A Systematic Review of Race, Sex, and Socioeconomic Status Differences in Postoperative Pain and Pain Management

Academic Article


  • Purpose: Optimal postoperative pain management remains a significant problem despite the availability of multiple preoperative, intraoperative, and postoperative pain management interventions. Recent studies suggest that racialized minorities, female sex, and individuals of lower socioeconomic status (SES) are more likely to experience more severe pain and inadequate pain management postoperatively. Our systematic review aimed to determine race, sex, and SES differences in postoperative pain and postoperative pain management. Design: This study is a systematic review of literature. Methods: Using the Preferred Reporting Items for Systematic Reviews and Meta-Analyses (PRISMA) methodology, we systematically searched 5 databases: Cumulative Index to Nursing and Allied Health Literature (CINAHL), PubMed, Embase, Scopus, and Cochrane. We included primary source peer-reviewed articles published after 1990 that measured postoperative pain and race/ethnicity, sex/gender, or SES, which were published in English. Two pairs of reviewers independently screened each title, abstract, and article for inclusion. In cases of disagreement, a third reviewer broke the tie. Findings: A total of 464 articles were screened, of which 32 were included in this study. In most studies, Blacks/African American experience more severe postoperative pain than Whites/Caucasians. Whites were more likely to be prescribed opioids for pain management than Blacks, Hispanics, and Asians. Also, individuals of lower SES and females reported more postoperative pain. One study found no race/ethnic group differences in pain scores and opioid use after the implementation of the enhanced recovery after surgery (ERAS) protocol. Conclusion: Optimal postoperative pain relief continues to be a challenge for individuals who self-identify as racialized minorities, females, and those of lower SES. Standardization of care may help reduce disparities in postoperative pain management.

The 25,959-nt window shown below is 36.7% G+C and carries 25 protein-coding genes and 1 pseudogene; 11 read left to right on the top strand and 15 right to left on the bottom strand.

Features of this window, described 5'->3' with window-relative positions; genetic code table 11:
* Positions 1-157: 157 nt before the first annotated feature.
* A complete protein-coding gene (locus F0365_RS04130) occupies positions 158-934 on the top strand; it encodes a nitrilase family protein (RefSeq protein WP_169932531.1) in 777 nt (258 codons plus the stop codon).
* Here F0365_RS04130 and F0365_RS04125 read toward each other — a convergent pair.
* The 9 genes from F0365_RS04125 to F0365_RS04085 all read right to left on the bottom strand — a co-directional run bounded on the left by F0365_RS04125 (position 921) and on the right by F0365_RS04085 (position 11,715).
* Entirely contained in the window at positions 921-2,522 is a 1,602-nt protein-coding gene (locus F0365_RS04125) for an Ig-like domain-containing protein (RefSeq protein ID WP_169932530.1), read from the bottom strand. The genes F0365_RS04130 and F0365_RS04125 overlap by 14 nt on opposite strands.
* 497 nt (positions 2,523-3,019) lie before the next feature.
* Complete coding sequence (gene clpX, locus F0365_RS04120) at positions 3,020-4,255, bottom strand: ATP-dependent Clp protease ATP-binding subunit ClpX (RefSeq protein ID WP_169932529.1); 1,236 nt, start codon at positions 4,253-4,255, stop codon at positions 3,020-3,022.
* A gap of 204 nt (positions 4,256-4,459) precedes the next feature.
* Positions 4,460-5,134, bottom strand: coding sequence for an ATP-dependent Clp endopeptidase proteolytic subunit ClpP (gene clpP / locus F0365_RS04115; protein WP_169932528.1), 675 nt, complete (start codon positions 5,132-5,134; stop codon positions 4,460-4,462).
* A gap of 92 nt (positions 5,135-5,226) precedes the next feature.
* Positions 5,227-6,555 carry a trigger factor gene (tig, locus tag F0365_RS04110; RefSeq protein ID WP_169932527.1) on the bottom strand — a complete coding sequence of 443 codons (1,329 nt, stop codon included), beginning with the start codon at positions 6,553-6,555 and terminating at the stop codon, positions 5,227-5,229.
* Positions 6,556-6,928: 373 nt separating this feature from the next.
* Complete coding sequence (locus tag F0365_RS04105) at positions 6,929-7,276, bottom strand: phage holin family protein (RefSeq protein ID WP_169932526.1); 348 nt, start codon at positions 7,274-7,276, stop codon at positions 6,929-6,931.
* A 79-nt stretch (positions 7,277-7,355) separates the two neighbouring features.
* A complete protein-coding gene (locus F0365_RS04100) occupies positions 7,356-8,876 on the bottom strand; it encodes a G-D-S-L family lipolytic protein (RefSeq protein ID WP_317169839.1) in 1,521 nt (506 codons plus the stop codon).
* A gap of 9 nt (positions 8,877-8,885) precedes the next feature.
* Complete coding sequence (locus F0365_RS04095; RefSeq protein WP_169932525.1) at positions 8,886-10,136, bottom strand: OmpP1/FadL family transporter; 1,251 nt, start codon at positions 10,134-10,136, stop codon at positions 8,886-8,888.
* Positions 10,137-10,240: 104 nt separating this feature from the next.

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  • Thurston KL; Zhang SJ; Wilbanks BA; Billings R; Aroke EN